America's recovery is becoming broader, and optimism is rising in company reports. That's the verdict of a quarterly report of the National Association of Business Economists, Monitor correspondent Richard L. Strout writes.
And though Edgar R. Fiedler, president of the group, said deep concern continues over the size of federal deficits, the latest poll of business economists shows that most of them want the cut in federal income taxes, scheduled July 1, to proceed. ''The basic message of this survey comes through loud and clear in every sector of the economy,'' Mr. Fiedler said; ''the economy outlook is becoming more optimistic.''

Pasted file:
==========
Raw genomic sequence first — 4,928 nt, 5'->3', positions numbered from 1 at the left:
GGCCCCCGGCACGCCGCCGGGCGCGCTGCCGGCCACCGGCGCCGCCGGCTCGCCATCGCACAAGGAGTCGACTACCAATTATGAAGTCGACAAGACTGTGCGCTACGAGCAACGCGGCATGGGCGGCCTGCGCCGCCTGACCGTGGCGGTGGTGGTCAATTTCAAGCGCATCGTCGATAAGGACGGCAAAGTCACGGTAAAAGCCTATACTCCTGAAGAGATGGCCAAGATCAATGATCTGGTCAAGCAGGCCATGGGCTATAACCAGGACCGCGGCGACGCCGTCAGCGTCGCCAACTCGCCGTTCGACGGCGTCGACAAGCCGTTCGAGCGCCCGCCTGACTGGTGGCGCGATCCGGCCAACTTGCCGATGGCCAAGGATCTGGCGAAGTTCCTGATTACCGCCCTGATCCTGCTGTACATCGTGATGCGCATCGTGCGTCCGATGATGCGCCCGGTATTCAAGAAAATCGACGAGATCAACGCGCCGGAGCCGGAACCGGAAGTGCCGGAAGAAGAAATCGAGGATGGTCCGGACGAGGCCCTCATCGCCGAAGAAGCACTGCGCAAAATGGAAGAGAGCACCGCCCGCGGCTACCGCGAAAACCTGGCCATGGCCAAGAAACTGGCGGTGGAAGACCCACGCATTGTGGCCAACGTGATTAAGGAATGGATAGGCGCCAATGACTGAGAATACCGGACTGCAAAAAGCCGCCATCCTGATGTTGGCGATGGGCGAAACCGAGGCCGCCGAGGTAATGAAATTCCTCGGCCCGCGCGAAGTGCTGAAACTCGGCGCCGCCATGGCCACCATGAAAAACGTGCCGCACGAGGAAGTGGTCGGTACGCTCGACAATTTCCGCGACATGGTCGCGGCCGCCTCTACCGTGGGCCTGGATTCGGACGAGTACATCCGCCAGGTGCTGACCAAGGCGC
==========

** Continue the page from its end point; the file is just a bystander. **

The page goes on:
Business economists take regular polls of fluctuations in sentiment in sensitive areas. Typical finding: Three months ago only 37 percent of economists reported rising demand in manufacturing and 42 percent from all sectors of the economy. Now, 59 percent report rising demand in general and 65 percent in the key figure of manufacturing.
How about the future? Mr. Fiedler, who is also vice-president of economic research at the Conference Board in New York, analyzed the figures as follows: ''Developing recovery'' is increasing corporate profit margins; forecasters have raised their estimate of gross national product from 3.3 percent last November to 4.1 percent; housing start forecasts are up. He said the improvement hadn't stimulated inflation, with only about a 3.9 percent jump in the consumer price index expected.